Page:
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Insurance bill sponsor insists it won’t become a train for AOB, PIP

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When Lee Jacobson heard that that an insurance omnibus bill had been pulled from the Rules Committee onto the Senate floor Wednesday, he hightailed it to Tallahassee.

The Orlando insurance and personal-injury attorney, active in the Florida Justice Association, was watching his daughter play soccer at the time.

“I ran home, threw two suits in a bag and grabbed two one-way flights to get here,” Jacobson said Thursday morning.

His fear was that the bill — CS/CS/SB 454 — would become a train that might pull legislation to reform assignment of benefits agreements or personal injury protection auto insurance into law.

Bills on those two subjects have been languishing in the Senate.

Jacobson needn’t have worried. Jeff Brandes, SB 454’s sponsor, insisted Thursday that that’s not going to happen.

“My deal to pull that from committee was to take only things that were in the House bill or were in the Senate bill, plus one or two other issues that leadership of the Senate agreed would go on that bill,” Brandes said.

“AOB, PIP, workers’ comp are not any issues that are authorized to go on that bill, nor has the president asked me to put that on there,” he said.

The House version — which would prevent third parties from collecting attorney fees — is favored by Insurance Commissioner David Altmaier, the industry, and business lobbies.

“They could put the AOB bill on workers’ comp,” Brandes allowed. He wouldn’t object “as long as it’s the House version. I would take the House version of both workers’ comp and AOB if it were up to me. I think they’re far superior to what we’ve approved.”

But on SB 454? No way.

“I would be happy to have that conversation, but that would violate the agreement I made to pull that bill from committee.”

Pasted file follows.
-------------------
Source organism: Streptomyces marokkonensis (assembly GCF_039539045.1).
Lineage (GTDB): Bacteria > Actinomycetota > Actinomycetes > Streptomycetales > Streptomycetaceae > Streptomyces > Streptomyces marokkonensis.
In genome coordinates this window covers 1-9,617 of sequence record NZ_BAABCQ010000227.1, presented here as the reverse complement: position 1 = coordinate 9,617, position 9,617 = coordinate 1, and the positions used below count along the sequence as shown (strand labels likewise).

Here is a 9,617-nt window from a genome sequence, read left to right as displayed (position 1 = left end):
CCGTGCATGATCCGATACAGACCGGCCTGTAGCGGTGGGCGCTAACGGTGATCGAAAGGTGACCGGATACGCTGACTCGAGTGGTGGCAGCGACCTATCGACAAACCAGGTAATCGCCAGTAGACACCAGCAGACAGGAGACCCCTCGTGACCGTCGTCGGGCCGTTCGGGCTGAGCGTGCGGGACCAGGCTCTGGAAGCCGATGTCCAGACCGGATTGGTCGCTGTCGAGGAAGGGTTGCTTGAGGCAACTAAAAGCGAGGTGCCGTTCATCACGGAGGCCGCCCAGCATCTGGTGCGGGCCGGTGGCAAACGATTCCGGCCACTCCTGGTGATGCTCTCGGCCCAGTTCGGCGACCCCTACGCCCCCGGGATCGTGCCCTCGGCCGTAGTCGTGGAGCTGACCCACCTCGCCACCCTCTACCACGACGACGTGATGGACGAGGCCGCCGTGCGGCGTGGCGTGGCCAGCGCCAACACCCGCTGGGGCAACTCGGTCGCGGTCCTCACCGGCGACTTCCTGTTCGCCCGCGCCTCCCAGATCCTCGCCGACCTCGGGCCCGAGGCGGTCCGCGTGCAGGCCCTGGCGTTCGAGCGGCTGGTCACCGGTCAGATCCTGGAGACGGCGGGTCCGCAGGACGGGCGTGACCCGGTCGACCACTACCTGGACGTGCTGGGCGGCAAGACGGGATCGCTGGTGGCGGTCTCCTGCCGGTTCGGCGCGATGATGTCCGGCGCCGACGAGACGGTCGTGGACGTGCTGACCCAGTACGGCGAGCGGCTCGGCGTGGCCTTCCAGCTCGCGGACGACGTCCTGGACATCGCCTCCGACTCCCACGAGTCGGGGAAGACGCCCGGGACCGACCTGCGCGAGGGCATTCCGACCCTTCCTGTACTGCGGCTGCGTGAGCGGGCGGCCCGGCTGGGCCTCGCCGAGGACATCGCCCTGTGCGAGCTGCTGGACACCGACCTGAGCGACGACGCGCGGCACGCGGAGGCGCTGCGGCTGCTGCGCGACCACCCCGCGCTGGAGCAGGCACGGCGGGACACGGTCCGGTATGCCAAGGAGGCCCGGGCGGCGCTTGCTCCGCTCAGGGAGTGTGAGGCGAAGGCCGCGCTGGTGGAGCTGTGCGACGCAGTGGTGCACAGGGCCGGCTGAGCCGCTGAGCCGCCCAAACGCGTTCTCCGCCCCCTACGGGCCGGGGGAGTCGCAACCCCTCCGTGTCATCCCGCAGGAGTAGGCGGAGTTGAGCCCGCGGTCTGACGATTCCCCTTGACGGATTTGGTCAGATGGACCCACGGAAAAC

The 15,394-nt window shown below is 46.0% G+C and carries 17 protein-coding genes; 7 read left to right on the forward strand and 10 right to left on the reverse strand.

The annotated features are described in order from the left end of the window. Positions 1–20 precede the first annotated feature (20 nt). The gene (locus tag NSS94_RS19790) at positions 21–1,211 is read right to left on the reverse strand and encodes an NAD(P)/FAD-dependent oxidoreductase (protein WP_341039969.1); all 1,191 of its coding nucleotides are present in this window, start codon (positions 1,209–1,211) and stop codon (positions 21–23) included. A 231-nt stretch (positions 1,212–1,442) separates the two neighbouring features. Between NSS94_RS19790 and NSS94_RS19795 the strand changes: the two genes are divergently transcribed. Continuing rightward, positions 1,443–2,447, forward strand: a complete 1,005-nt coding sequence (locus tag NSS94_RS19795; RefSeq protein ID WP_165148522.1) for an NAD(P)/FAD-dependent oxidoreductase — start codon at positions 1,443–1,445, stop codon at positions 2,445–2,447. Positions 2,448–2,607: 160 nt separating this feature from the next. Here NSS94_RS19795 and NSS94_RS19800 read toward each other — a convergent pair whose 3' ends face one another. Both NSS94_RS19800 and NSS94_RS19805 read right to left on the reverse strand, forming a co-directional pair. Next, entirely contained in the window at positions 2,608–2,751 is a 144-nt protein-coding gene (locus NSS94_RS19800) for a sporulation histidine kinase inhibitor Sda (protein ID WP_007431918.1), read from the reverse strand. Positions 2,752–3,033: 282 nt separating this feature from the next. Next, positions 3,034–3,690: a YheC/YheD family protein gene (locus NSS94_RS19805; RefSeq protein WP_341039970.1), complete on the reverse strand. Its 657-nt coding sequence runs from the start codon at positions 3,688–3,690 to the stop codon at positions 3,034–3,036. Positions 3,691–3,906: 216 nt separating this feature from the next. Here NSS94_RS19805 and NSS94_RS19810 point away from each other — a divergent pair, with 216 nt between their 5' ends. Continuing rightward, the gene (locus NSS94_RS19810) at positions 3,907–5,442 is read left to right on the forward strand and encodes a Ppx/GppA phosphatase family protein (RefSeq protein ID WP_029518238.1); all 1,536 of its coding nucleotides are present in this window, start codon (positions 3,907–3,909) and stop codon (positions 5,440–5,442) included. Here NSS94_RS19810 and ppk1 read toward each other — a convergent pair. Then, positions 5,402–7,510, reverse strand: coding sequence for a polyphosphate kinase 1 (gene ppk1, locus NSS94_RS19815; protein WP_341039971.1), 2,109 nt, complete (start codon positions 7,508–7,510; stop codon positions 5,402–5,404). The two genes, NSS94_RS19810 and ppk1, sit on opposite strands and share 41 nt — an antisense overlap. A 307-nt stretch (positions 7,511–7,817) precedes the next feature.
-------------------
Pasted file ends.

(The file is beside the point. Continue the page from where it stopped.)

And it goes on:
He described his bill as “largely clean-up provisions that are needed to basically provide consumer protection and offer more efficient service in the insurance industry.”

Pulling a bill from committee like this is “a huge lift,” Brandes said.

“You think about how many bills got pulled from committee this year — maybe four of the thousand bills that got filed. You want to operate within your agreement, and that’s what I always endeavor to do.”

Might AOB or PIP find their way onto Sen. Rob Bradley’s workers’ compensation legislation? It awaits debate on the Senate’s special order calendar.

“To my knowledge, there’s nothing like that happening. But things could be happening I’m now aware of,” Bradley said.

He’d oppose any effort to amend an AOB bill onto his legislation.

“My workers’ comp bill is a workers’ comp bill,” he said.

“It’s going to be hard enough trying to get workers’ comp reform done this session. If you were to add AOB or any other insurance to the mix, it would weigh the thing so much it would sink.”

Bradley filed an amendment Wednesday that moves his bill closer to the House version by lowering the maximum hourly attorney fee available in claims appeals from $250 to $200. The House bill would provide $150.

The move does not reflect any deal with the House, Bradley said.

“But there is certainly a good faith effort on our part to meet in the middle.”

Update: Brandes swapped the House bill for the Senate language, but avoided any unwanted amendments. The bill still awaits a final Senate vote.

Michael Moline is a former assistant managing editor of The National Law Journal and managing editor of the San Francisco Daily Journal. Previously, he reported on politics and the courts in Tallahassee for United Press International. He is a graduate of Florida State University, where he served as editor of the Florida Flambeau. His family’s roots in Jackson County date back many generations.

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